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Tips for cold weather driving

(NewsUSA) – The experts at the non-profit National Institute Automotive Service Excellence (ASE) remind motorists that getting their vehicles serviced for cold-weather driving should be high on their list of things to do during autumn’s milder weather.

Breakdowns in winter storms can be deadly.

“Pay particular attention to engine performance problems such as hard starts, rough idling, stalling, or diminished power,” notes Martin Lawson, ASE’s editorial director. “Cold weather will make existing problems worse.” Other tips from ASE:

  • Read your owner’s manual, and follow the manufacturer’s recommended service schedules.
  • Replace dirty filters such as  air, fuel and PCV. Change the oil and oil filter as specified in your manual.
  • The cooling system should be flushed and refilled as recommended. The level, condition and concentration of the coolant should be checked periodically. (Never remove the radiator cap until the engine has thoroughly cooled.) A certified auto technician should check the tightness and condition of drive belts, clamps and hoses.
  • The only accurate way to detect a weak battery is with professional equipment, but backyarders can perform routine care such as scraping corrosion from posts and cable connections.  (Wear eye protection and rubber gloves.)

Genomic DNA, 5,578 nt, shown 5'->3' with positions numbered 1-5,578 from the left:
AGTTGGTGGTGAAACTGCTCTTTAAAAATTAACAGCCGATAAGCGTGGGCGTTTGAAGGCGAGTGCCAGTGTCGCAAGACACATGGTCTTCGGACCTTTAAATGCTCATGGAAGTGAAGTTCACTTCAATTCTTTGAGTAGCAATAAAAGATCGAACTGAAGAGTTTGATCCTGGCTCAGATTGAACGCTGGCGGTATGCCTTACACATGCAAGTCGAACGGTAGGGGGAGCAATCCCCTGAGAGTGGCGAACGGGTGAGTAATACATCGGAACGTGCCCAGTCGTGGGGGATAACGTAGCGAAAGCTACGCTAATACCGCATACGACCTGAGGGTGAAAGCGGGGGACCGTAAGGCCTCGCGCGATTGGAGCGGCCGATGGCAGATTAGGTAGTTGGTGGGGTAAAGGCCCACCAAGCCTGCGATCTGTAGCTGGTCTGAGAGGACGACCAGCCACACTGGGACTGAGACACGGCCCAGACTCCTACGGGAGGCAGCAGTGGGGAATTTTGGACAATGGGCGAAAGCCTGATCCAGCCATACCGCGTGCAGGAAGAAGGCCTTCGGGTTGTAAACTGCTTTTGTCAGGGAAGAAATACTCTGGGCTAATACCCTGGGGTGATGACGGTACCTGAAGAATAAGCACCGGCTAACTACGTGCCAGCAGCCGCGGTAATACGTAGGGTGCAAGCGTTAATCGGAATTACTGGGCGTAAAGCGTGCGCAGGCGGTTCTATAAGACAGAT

• Worn tires will be of little use in winter weather. Examine tires for remaining tread life, uneven wearing and cupping; check the sidewalls for cuts and nicks. Check tire pressure once a month. Let the tires “cool down” before checking the pressure. Rotate as recommended. Don’t forget  your spare, and be sure the jack is in good condition.

Put a bottle of fuel de-icer in your tank once a month to help keep moisture from freezing in the fuel line.

ASE was founded in 1972 to improve the quality of automotive service and repair through the voluntary testing and certification of automotive professionals. ASE-certified technicians wear blue and white ASE shoulder insignia and carry credentials listing their exact area(s) of certification, while their employers display the blue and white ASE sign. They can be found at all types of repair facilities from dealerships to independent garages and franchises. Visit www.ase.com for more information.

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